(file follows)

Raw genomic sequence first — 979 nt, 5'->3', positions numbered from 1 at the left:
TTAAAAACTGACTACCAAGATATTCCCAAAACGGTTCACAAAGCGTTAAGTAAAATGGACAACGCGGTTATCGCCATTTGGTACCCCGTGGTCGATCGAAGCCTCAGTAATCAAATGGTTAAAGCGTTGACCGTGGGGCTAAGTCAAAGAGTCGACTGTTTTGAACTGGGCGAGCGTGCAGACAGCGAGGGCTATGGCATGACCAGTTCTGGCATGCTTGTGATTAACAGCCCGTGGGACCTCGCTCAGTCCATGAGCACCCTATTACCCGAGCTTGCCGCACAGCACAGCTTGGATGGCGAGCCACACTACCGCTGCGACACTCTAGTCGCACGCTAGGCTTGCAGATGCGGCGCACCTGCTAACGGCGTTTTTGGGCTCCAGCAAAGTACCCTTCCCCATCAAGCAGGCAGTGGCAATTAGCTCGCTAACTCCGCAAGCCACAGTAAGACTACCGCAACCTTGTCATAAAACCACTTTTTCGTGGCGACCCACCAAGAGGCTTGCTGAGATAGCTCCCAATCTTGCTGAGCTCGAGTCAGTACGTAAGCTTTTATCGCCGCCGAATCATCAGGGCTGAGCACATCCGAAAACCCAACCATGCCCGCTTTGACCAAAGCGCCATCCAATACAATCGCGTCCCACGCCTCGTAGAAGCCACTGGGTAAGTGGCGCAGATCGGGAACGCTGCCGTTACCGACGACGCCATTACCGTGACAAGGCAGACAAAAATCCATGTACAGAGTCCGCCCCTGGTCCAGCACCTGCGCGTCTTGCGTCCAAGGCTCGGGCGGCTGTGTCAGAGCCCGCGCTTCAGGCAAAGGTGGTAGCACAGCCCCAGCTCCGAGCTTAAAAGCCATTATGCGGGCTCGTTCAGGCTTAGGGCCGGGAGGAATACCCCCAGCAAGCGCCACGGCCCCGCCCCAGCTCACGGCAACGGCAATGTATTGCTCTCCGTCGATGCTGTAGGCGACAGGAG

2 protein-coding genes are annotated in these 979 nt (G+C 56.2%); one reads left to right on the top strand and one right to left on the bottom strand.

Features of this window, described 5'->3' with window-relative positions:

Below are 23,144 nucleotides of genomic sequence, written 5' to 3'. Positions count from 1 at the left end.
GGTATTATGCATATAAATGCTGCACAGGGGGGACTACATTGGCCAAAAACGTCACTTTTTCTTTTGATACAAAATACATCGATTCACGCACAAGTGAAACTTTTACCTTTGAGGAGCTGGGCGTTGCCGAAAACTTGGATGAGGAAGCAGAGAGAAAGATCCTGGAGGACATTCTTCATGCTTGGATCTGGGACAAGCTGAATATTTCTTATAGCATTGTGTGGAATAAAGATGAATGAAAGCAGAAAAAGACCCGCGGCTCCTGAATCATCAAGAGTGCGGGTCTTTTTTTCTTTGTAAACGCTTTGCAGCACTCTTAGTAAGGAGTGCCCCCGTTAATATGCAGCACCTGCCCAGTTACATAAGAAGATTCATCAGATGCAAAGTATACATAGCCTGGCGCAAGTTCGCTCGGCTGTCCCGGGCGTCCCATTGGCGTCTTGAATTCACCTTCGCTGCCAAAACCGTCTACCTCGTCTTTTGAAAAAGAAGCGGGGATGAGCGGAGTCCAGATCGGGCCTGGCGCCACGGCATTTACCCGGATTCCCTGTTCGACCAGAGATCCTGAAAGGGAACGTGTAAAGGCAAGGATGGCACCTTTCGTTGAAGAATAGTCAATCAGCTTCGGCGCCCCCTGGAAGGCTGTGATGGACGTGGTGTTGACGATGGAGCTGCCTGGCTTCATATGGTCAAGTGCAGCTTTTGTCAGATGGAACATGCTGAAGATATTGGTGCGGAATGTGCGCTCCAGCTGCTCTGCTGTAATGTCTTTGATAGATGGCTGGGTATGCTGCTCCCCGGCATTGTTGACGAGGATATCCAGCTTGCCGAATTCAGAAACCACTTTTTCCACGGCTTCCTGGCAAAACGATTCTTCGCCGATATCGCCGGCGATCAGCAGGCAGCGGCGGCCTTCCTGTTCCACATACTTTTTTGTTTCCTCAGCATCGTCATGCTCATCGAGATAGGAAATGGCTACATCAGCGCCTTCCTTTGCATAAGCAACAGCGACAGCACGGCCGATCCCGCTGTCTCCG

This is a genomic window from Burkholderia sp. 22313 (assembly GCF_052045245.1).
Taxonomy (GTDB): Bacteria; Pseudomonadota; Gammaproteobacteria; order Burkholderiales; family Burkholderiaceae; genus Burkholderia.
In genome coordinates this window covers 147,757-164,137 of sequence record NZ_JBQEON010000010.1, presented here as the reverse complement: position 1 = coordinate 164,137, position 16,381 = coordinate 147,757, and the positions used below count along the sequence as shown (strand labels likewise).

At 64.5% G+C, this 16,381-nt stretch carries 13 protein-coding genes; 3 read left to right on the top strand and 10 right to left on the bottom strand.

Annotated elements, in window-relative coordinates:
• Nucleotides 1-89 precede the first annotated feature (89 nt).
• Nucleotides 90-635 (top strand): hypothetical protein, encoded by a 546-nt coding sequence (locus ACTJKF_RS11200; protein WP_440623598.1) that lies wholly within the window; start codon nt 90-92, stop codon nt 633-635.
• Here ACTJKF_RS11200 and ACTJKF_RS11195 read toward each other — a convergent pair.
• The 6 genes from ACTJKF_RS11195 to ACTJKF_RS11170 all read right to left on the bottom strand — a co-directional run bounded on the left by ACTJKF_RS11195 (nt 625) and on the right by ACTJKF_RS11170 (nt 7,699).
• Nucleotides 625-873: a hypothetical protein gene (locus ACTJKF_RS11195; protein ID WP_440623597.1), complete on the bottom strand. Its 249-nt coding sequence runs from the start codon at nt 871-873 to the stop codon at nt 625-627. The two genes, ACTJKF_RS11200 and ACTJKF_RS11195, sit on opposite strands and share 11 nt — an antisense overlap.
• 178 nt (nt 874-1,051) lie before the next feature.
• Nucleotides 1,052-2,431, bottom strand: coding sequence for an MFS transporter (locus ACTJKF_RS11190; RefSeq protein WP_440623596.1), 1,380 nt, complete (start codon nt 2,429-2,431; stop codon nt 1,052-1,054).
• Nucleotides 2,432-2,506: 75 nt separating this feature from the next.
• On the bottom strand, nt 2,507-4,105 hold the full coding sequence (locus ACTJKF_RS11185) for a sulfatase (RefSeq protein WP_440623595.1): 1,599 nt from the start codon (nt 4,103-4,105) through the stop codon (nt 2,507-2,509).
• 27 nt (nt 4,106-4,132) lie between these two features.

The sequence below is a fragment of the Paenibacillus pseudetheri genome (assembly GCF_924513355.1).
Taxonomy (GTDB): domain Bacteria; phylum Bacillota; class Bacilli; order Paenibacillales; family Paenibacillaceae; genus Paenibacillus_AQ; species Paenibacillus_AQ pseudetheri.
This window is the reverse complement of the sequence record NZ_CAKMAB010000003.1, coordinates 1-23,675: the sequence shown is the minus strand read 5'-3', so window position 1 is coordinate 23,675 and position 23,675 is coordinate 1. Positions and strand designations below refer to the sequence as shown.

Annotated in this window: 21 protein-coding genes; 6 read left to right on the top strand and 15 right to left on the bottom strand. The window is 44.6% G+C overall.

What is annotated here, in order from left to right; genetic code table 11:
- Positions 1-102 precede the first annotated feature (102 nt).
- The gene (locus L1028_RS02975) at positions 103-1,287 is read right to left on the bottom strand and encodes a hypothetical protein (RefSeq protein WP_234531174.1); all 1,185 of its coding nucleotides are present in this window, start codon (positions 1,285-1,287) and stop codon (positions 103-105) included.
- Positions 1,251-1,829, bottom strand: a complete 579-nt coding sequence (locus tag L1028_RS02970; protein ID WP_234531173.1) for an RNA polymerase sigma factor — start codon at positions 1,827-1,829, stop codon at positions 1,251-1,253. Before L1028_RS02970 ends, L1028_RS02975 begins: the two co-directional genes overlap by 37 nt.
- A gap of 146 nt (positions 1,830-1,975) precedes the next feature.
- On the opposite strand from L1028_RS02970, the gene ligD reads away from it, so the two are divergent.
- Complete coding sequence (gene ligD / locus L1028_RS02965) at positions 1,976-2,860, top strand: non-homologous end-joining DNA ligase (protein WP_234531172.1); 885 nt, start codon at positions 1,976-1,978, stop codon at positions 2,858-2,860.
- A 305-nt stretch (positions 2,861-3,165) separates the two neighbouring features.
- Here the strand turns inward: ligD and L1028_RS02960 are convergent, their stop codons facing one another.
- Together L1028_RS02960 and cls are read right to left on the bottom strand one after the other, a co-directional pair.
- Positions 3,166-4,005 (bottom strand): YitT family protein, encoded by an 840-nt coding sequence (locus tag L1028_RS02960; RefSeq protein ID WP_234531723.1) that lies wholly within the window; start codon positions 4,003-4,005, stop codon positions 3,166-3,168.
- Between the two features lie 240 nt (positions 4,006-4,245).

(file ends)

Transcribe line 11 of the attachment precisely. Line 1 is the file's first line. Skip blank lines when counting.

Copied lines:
Annotated elements, in window-relative coordinates: